Court strikes down dozens of allotments made in early 2011, describing them as 'most capricious, inequitable and feudal' exercise of discretion by a former minister
Kolkata: The Calcutta high court on Wednesday handed West Bengal chief minister Mamata Banerjee her biggest political weapon against the Left Front, when a judge struck down dozens of land allotments made in early 2011, describing them as “most capricious, inequitable and feudal" exercise of discretion by a former minister.
Erstwhile housing minister Gautam Deb of the Communist Party of India (Marxist), or CPM, is in the dock for allotting land in a planned township neighbouring Kolkata at his discretion as chairman of the government agency overseeing the development of New Town (Rajarhat).
A section of those who received these allotments were prominent personalities—“from judges to politicians, IAS and IPS officers…public servants (and) sportspersons", said the judgement, adding that the “arbitrariness" in awarding land to these applicants “betrays…conspiratorial appropriation of state wealth… (by) those in power".
After the Trinamool Congress (TMC) seized power ousting the Left Front in 2011, these allotments were cancelled by West Bengal Housing Infrastructure Development Corp. Ltd (Hidco), the agency developing the township. Many of the allotments were also made to property developers, said Debashis Sen, principal secretary in the state’s urban development department.
Judge Sanjib Banerjee on Wednesday dismissed 61 petitions challenging Hidco’s decision to cancel the allotments. He even refused to put his judgement on hold, which is a common practice if the petitioners seek time to appeal the verdict in a higher court, saying that “such prayer (for stay of the operation of the judgement) is unhestitangly (sic) declined".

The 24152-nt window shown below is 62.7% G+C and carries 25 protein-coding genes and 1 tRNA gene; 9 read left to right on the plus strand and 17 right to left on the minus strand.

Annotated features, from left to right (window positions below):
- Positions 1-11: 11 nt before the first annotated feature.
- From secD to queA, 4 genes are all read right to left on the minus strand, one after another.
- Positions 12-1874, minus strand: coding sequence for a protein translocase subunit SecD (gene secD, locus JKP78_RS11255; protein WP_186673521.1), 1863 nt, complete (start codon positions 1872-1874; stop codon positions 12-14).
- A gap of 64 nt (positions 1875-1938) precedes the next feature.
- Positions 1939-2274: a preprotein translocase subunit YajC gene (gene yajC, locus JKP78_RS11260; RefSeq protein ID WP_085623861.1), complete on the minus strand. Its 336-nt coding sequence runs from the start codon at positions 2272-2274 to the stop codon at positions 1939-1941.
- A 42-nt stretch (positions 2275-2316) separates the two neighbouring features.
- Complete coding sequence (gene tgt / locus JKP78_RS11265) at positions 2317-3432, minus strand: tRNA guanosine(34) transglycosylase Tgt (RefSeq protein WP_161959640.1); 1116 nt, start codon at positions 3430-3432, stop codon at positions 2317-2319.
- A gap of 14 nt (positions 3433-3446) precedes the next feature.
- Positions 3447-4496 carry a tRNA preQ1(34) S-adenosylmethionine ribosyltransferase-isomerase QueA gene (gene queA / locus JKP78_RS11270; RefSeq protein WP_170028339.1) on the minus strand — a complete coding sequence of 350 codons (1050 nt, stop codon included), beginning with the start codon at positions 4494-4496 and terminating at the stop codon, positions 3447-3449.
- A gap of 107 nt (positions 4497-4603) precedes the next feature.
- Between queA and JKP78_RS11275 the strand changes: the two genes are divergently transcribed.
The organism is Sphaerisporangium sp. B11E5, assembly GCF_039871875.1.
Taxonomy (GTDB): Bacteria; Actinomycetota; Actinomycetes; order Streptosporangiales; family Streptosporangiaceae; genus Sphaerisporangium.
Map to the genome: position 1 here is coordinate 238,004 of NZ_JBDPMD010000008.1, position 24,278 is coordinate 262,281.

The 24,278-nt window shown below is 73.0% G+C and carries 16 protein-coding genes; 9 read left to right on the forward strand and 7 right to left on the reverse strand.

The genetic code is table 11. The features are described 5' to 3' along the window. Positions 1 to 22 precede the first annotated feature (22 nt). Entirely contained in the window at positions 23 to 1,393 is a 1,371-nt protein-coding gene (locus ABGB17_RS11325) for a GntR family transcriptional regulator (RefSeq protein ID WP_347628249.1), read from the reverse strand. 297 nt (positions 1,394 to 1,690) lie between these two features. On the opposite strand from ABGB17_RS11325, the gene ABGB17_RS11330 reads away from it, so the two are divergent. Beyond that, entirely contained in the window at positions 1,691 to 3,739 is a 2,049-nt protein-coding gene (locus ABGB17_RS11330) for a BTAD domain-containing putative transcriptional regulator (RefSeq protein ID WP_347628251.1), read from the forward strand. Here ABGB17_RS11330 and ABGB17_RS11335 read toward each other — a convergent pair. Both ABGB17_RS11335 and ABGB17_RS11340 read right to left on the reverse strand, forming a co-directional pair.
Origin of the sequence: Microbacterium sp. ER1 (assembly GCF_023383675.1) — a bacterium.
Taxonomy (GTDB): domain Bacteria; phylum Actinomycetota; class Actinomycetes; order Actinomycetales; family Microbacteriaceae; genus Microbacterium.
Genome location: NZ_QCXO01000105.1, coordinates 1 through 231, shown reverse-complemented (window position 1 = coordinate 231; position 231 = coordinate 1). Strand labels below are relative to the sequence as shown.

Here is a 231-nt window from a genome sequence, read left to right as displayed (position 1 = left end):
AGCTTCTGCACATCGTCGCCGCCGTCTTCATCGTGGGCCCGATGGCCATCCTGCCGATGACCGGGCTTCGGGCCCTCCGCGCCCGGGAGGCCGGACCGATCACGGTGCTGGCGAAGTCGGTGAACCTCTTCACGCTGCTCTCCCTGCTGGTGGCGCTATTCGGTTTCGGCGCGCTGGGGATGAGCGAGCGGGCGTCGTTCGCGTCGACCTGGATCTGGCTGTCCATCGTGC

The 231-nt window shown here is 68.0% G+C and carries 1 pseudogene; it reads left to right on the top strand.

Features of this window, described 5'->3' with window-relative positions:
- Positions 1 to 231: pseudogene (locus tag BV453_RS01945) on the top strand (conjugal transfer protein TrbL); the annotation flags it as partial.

Deb, who is not keeping well, couldn’t immediately be contacted for comments. A spokesperson for the CPM in West Bengal declined to comment.
“We are happy that we have finally got justice," said Sen, Hidco’s chairman and managing director. It was Sen who had unearthed the irregularities in the allotments decided upon in a Hidco board meeting on 28 February 2011. The chairman’s discretionary quota has since been abolished under an order of the chief minister, he added.
“This is an important judgement because it upholds the cancellation of more than 250 allotments made under the discretionary quota," said Debanjan Mandal, partner of Fox Mandal, the law firm that represented Hidco. “It follows the principle laid down by the Supreme Court in allocation of scarce natural resources."
Hidco’s board had met on 28 February 2011 and had issued letters of intimation of allotment for 42 non-residential projects and 60 residential projects, apart from considering and approving 59 more applications for residential projects.
A sub-committee of the board was constituted to consider applications for land for eight healthcare facilities. The sub-committee met on the same day after the board meeting. Its recommendations were ratified by the board even before the applications were considered by the panel, the judgement said.
It was also found some of the companies allotted land on that day were incorporated only after they had secured plots for development.
The petitioners who had challenged Hidco’s cancellation of allotments had said they were victims of the change of political guard in the state, which followed soon after they were awarded development rights, but Banerjee dismissed the argument, saying “The manner in which discretion was exercised by…the erstwhile chairman… does not leave room for the justification of any of the allotments."
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